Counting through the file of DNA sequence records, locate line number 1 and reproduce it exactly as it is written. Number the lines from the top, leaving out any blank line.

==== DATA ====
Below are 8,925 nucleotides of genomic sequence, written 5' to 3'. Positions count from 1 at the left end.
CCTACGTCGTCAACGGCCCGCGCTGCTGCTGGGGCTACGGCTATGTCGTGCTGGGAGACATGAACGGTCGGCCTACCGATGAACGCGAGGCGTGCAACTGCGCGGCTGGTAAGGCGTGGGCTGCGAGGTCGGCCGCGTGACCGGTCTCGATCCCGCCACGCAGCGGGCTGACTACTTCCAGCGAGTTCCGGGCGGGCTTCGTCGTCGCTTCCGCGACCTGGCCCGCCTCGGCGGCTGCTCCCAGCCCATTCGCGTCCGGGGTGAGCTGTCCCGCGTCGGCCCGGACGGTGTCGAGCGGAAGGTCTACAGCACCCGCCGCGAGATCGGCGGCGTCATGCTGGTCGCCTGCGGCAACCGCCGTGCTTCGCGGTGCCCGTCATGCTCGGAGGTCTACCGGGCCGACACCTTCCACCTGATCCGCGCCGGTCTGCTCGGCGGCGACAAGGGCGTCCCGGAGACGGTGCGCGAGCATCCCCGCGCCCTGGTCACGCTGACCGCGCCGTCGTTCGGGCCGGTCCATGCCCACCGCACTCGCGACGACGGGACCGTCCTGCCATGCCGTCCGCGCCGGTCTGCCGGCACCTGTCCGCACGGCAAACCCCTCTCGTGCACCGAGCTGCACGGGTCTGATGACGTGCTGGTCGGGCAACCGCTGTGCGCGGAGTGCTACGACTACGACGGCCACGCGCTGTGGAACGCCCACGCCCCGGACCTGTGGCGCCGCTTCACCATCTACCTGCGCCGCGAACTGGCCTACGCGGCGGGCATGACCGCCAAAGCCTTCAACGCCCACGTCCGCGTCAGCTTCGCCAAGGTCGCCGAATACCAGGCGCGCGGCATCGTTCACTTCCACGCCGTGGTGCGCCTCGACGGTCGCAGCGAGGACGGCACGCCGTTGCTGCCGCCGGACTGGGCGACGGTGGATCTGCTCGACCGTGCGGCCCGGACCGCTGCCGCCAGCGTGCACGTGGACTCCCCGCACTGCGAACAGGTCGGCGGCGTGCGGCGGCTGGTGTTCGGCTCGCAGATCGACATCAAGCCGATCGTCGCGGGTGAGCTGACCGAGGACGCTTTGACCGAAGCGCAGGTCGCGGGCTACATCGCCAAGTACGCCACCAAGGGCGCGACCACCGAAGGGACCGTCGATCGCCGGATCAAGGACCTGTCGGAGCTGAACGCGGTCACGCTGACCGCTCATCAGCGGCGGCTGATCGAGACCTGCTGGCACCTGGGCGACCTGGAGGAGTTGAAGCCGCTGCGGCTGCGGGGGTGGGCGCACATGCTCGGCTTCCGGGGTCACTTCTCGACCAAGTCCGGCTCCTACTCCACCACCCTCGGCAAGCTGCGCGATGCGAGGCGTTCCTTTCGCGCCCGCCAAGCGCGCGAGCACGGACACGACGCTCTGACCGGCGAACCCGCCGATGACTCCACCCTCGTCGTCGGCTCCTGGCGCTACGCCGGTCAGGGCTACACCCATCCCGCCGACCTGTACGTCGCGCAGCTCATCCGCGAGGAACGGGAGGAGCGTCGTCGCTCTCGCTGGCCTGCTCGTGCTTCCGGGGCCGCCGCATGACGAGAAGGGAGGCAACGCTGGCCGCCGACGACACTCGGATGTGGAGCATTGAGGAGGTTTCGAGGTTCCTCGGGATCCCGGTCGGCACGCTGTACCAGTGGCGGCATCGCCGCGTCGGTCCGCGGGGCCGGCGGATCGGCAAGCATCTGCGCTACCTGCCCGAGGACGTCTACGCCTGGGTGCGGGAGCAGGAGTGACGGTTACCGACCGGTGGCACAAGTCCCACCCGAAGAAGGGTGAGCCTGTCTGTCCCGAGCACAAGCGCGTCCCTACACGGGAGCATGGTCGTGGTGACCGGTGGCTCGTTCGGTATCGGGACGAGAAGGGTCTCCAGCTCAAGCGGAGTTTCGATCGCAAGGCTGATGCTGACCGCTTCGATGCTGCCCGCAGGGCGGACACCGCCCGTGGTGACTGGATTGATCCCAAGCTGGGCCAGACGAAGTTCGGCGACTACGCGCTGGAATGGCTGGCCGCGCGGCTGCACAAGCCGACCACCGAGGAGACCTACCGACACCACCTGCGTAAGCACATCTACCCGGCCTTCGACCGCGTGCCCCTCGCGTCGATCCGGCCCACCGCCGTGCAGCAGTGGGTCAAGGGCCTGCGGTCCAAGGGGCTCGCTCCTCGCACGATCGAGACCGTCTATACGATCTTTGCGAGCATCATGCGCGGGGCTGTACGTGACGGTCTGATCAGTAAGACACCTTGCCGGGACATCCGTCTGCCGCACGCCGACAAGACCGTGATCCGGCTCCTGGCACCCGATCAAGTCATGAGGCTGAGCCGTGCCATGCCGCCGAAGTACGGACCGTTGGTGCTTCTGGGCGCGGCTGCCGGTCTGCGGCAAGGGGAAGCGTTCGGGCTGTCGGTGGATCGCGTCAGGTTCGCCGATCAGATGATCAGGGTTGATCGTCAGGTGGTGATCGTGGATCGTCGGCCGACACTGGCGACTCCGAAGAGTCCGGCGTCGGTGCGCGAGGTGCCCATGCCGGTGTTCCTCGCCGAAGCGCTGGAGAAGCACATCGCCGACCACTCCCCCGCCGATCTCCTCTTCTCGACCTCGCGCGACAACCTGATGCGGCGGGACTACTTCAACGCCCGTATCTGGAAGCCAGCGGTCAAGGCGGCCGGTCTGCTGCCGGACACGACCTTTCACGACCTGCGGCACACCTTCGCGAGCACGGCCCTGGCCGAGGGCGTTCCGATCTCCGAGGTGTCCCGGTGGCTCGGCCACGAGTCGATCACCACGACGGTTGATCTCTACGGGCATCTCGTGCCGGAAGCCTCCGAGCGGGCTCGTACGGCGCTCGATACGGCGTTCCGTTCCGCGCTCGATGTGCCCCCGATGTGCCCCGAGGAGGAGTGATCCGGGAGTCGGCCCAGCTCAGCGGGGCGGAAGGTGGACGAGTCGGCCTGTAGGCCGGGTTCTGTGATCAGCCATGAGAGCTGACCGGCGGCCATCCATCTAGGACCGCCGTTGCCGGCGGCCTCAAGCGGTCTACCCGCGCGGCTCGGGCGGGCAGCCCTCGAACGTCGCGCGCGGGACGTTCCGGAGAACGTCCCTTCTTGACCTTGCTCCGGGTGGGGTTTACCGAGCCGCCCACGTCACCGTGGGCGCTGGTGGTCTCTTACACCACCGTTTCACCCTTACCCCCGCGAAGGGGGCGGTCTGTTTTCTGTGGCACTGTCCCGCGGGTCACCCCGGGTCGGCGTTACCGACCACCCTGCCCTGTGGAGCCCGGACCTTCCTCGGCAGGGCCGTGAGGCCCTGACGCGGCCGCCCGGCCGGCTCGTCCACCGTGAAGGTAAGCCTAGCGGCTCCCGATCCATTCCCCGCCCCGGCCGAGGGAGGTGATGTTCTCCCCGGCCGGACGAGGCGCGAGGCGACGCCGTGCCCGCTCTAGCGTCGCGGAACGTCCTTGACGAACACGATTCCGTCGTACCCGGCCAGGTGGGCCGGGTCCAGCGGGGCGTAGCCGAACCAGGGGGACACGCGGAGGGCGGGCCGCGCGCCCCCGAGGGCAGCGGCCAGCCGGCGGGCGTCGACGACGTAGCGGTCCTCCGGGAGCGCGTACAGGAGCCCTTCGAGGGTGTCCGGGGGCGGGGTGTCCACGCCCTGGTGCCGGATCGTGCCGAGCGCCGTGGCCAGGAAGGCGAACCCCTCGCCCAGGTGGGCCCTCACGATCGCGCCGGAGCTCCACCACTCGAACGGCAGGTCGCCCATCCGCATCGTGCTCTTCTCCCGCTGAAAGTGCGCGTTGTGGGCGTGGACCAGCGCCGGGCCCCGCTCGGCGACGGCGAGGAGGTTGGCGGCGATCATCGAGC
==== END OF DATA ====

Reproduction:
Below are 8,925 nucleotides of genomic sequence, written 5' to 3'. Positions count from 1 at the left end.